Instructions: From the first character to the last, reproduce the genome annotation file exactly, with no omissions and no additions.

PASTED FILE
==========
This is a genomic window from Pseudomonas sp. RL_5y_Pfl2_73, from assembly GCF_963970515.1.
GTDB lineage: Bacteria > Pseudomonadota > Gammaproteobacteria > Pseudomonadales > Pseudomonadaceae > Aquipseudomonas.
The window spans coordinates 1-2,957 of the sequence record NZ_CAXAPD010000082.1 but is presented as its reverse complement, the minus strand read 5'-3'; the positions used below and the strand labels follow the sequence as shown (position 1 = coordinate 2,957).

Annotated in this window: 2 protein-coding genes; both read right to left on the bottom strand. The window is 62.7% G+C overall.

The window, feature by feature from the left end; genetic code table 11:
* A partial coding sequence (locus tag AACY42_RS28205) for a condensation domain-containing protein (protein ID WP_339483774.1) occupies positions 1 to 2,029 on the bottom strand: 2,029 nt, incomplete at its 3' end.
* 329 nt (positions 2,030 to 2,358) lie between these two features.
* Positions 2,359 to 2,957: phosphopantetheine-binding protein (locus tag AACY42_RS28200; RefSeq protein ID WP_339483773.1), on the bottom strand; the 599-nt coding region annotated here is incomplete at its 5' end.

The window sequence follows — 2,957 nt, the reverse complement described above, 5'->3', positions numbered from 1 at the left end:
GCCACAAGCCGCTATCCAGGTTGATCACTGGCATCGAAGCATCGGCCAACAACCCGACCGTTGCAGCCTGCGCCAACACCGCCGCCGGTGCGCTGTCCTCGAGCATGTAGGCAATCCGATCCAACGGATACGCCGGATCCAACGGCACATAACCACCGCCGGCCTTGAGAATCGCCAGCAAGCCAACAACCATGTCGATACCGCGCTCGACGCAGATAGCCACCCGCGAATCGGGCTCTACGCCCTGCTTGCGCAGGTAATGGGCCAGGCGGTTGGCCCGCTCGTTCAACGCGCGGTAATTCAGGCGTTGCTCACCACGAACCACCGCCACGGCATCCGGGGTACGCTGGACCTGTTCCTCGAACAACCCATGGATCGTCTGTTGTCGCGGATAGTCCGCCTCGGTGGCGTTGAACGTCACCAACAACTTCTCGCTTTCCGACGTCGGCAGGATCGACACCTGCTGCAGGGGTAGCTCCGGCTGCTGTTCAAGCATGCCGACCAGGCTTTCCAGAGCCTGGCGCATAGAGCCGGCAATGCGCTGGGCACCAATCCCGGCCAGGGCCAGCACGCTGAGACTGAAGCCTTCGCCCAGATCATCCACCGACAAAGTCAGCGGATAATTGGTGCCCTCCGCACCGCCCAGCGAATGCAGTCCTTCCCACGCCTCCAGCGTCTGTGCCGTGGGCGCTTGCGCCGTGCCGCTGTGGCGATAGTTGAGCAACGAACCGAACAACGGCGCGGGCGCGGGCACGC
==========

This is a genomic window from Pseudomonas sp. RL_5y_Pfl2_73, from assembly GCF_963970515.1.
GTDB lineage: Bacteria > Pseudomonadota > Gammaproteobacteria > Pseudomonadales > Pseudomonadaceae > Aquipseudomonas.
The window spans coordinates 1-2,957 of the sequence record NZ_CAXAPD010000082.1 but is presented as its reverse complement, the minus strand read 5'-3'; the positions used below and the strand labels follow the sequence as shown (position 1 = coordinate 2,957).

Annotated in this window: 2 protein-coding genes; both read right to left on the bottom strand. The window is 62.7% G+C overall.

The window, feature by feature from the left end; genetic code table 11:
* A partial coding sequence (locus tag AACY42_RS28205) for a condensation domain-containing protein (protein ID WP_339483774.1) occupies positions 1 to 2,029 on the bottom strand: 2,029 nt, incomplete at its 3' end.
* 329 nt (positions 2,030 to 2,358) lie between these two features.
* Positions 2,359 to 2,957: phosphopantetheine-binding protein (locus tag AACY42_RS28200; RefSeq protein ID WP_339483773.1), on the bottom strand; the 599-nt coding region annotated here is incomplete at its 5' end.

The window sequence follows — 2,957 nt, the reverse complement described above, 5'->3', positions numbered from 1 at the left end:
GCCACAAGCCGCTATCCAGGTTGATCACTGGCATCGAAGCATCGGCCAACAACCCGACCGTTGCAGCCTGCGCCAACACCGCCGCCGGTGCGCTGTCCTCGAGCATGTAGGCAATCCGATCCAACGGATACGCCGGATCCAACGGCACATAACCACCGCCGGCCTTGAGAATCGCCAGCAAGCCAACAACCATGTCGATACCGCGCTCGACGCAGATAGCCACCCGCGAATCGGGCTCTACGCCCTGCTTGCGCAGGTAATGGGCCAGGCGGTTGGCCCGCTCGTTCAACGCGCGGTAATTCAGGCGTTGCTCACCACGAACCACCGCCACGGCATCCGGGGTACGCTGGACCTGTTCCTCGAACAACCCATGGATCGTCTGTTGTCGCGGATAGTCCGCCTCGGTGGCGTTGAACGTCACCAACAACTTCTCGCTTTCCGACGTCGGCAGGATCGACACCTGCTGCAGGGGTAGCTCCGGCTGCTGTTCAAGCATGCCGACCAGGCTTTCCAGAGCCTGGCGCATAGAGCCGGCAATGCGCTGGGCACCAATCCCGGCCAGGGCCAGCACGCTGAGACTGAAGCCTTCGCCCAGATCATCCACCGACAAAGTCAGCGGATAATTGGTGCCCTCCGCACCGCCCAGCGAATGCAGTCCTTCCCACGCCTCCAGCGTCTGTGCCGTGGGCGCTTGCGCCGTGCCGCTGTGGCGATAGTTGAGCAACGAACCGAACAACGGCGCGGGCGCGGGCACGC